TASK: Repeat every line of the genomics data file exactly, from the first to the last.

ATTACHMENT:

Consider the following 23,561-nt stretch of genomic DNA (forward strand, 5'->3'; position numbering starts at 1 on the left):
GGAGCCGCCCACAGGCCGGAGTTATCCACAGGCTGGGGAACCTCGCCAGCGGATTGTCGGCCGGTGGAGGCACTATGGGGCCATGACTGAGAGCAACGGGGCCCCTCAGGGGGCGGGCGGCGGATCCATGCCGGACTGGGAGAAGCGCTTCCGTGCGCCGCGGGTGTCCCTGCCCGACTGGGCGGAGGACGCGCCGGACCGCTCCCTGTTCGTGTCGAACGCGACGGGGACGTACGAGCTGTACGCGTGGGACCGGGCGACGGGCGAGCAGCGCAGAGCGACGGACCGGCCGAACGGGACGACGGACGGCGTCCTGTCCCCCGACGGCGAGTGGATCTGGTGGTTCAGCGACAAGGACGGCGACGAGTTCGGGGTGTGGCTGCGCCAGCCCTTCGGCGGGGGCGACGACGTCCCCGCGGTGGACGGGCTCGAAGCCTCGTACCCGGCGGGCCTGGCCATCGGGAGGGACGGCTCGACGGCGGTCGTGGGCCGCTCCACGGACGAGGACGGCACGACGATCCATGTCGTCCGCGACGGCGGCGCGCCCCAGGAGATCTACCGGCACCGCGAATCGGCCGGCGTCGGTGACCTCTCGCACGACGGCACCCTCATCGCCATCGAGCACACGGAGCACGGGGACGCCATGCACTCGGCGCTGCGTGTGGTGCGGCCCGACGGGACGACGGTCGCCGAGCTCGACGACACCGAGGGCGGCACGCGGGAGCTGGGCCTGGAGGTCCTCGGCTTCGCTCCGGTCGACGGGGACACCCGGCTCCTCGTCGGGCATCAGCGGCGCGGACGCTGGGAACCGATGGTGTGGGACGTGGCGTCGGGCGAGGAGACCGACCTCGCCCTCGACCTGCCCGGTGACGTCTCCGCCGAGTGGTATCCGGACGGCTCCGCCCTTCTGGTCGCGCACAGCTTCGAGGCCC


Consider the following 23,561-nt stretch of genomic DNA (forward strand, 5'->3'; position numbering starts at 1 on the left):
GGAGCCGCCCACAGGCCGGAGTTATCCACAGGCTGGGGAACCTCGCCAGCGGATTGTCGGCCGGTGGAGGCACTATGGGGCCATGACTGAGAGCAACGGGGCCCCTCAGGGGGCGGGCGGCGGATCCATGCCGGACTGGGAGAAGCGCTTCCGTGCGCCGCGGGTGTCCCTGCCCGACTGGGCGGAGGACGCGCCGGACCGCTCCCTGTTCGTGTCGAACGCGACGGGGACGTACGAGCTGTACGCGTGGGACCGGGCGACGGGCGAGCAGCGCAGAGCGACGGACCGGCCGAACGGGACGACGGACGGCGTCCTGTCCCCCGACGGCGAGTGGATCTGGTGGTTCAGCGACAAGGACGGCGACGAGTTCGGGGTGTGGCTGCGCCAGCCCTTCGGCGGGGGCGACGACGTCCCCGCGGTGGACGGGCTCGAAGCCTCGTACCCGGCGGGCCTGGCCATCGGGAGGGACGGCTCGACGGCGGTCGTGGGCCGCTCCACGGACGAGGACGGCACGACGATCCATGTCGTCCGCGACGGCGGCGCGCCCCAGGAGATCTACCGGCACCGCGAATCGGCCGGCGTCGGTGACCTCTCGCACGACGGCACCCTCATCGCCATCGAGCACACGGAGCACGGGGACGCCATGCACTCGGCGCTGCGTGTGGTGCGGCCCGACGGGACGACGGTCGCCGAGCTCGACGACACCGAGGGCGGCACGCGGGAGCTGGGCCTGGAGGTCCTCGGCTTCGCTCCGGTCGACGGGGACACCCGGCTCCTCGTCGGGCATCAGCGGCGCGGACGCTGGGAACCGATGGTGTGGGACGTGGCGTCGGGCGAGGAGACCGACCTCGCCCTCGACCTGCCCGGTGACGTCTCCGCCGAGTGGTATCCGGACGGCTCCGCCCTTCTGGTCGCGCACAGCTTCGAGGCCC